Anaheim city officials’ emails will now be kept longer on city servers and if lobbyists violate the city’s regulations on lobbying activity they will face a misdemeanor and a possible suspension.
The changes come following an FBI corruption probe into city hall that has caused increased resident uproar, calls for city council members to resign and for various reforms in Anaheim.
“Bearing in mind the accounts that were outlined in the FBI affidavits. In my opinion, it’s imperative that as a council, we take action by implementing policy,” Councilman Avelino Valencia, who requested the changes, said Tuesday.
“This is critical not only to make it clear that we will not stand for such actions in our city, but also to reduce the possibility of similar actions taking place in the future.”
City council members voted unanimously to adopt an ordinance tightening lobbyist regulations by making certain violations a misdemeanor as well as extend the amount of time the city has to hold on to emails that are public records from city officials to two years as opposed to 90 days.
In an FBI affidavit attached to a public court filing earlier this year, Special Agent Brian Adkins alleged that former Mayor Harry Sidhu deleted numerous emails to hide records on the Angel Stadium land sale from the Orange County Grand Jury.
Adkins also alleged Sidhu tried to secure $1 million in campaign contributions from the Angels to ram through the now squashed land sale.
Sidhu resigned in May and has denied wrongdoing.
The new ordinance will require the city to keep emails of council members, council staff and city executives that are public record for a two-year period.
Councilman Jose Moreno, a critic of the now dead stadium deal, pushed to get councilmembers to bump up the retention period to four years – the term of a council member – noting that some projects in the city take longer than two years.
His efforts failed to receive support from his colleagues.
Moreno, along with residents, have called for a series of campaign finance reforms since the FBI corruption investigation, but those efforts failed to gain traction with Councilman Trevor O’Neil, Gloria Ma’ae and Jose Diaz.
His efforts to extend the proposed email retention period Tuesday also faced pushback from colleagues – some who felt four years would create more work for city staff and extend state requirements.
Valencia said two-year retention matches state requirements.
City Clerk Theresa Bass said changing the ordinance to require emails be kept for four years would cost the city nothing.
Still, councilmembers resisted.
Councilman Jose Diaz said increasing email retention to four years would be too much of a burden on staff when public records requests are made.
Councilman Trevor O’Neil agreed and added that in the fiscal year of 2021-22, staff spent a little over 1,614 hours of work processing records requests.
“It’s government’s job. It’s something that we need to be transparent, we need to have that level of trust with the public that information is not being hidden, but it also has to be balanced,” O’Neil said. “Two years makes the most sense to me.”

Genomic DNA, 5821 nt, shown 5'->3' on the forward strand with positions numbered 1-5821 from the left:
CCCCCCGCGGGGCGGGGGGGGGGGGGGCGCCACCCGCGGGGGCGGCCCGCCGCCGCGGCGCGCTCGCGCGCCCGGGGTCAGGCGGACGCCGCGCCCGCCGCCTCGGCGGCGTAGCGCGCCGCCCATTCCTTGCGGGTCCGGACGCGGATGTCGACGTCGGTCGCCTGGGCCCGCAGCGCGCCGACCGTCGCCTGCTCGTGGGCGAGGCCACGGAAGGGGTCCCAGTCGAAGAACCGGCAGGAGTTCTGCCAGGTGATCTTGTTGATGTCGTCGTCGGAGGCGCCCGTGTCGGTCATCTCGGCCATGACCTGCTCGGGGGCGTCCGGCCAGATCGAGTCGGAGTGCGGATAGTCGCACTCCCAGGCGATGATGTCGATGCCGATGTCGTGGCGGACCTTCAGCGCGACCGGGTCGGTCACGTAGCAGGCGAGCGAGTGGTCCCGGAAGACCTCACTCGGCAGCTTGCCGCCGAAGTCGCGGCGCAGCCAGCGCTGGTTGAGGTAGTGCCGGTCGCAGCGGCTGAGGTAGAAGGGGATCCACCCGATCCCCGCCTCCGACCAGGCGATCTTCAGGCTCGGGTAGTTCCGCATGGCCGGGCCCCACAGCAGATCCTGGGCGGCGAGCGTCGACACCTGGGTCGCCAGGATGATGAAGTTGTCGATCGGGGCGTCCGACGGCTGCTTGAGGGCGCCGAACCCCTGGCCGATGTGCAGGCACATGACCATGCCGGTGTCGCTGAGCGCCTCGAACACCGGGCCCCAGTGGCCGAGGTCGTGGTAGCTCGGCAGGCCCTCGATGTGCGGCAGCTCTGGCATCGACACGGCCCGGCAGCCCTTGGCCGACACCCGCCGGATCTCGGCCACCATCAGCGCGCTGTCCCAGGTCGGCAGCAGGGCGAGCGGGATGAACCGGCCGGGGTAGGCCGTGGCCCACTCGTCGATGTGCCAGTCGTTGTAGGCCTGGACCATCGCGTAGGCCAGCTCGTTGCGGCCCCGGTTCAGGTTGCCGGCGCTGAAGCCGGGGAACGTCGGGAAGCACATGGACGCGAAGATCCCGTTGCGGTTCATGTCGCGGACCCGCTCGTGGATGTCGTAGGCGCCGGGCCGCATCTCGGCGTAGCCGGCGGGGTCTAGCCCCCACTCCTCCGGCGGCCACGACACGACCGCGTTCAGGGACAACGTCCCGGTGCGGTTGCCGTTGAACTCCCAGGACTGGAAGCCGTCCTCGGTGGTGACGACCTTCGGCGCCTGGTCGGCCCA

Moreno said since the public trust was broken “by multiple entities here” it would make sense to go beyond the requirements of the state.
“If we had had this policy in place, and had a four year term of the mayor, I’m sure a lot more could be found of what was happening at the time of the deal with the Angels,” he said. “It doesn’t seem to be an inordinate more amount of work, given the technology that we have.”
City Tightens Rules For Lobbyists
On Tuesday, Councilmembers also made specific violations of the city’s lobbyist ordinance misdemeanors including filing false or inaccurate lobbying reports, hiding payment on lobbying activity as well as working as an unregistered lobbyist.
These misdemeanor violations would be punishable by $1,000 fine or six months in jail and if a person is convicted, they may be banned for up to a year from lobbying in the city.
Repeat offenders may be banned for three years, an amendment to the ordinance made at the request of Moreno.
The changes to the lobbyist rules come months after federal agents alleged in a criminal complaint that an unnamed lobbyist was a leader at the helm of a small shadowy group of individuals that yielded significant influence over city hall.
Councilman Stephen Faessel said he supports the changes to the lobbyist laws.
“Basically, that throws the onus on the lobbyists. That’s where it belongs,” he said.
Moreno said it wasn’t just lobbyists, but elected officials called out by the FBI and asked if there should be consequences for the elected officials engaged with lobbyists who broke the rules.
“It takes two to tango,” he said. “If an elected (official) continues to meet with a lobbyist who’s getting paid through other means, as we saw on the FBI affidavit, then there should be some culpability there too, and some accountability there.”
Hosam Elattar is a Voice of OC reporter and corps member with Report for America, a GroundTruth initiative. Contact him at email@example.com or on Twitter @ElattarHosam.
And since you’ve made it this far,
You are obviously connected to your community and value good journalism. As an independent and local nonprofit, our news is accessible to all, regardless of what they can afford. Our newsroom centers on Orange County’s civic and cultural life, not ad-driven clickbait. Our reporters hold powerful interests accountable to protect your quality of life. But it’s not free to produce. It depends on donors like you.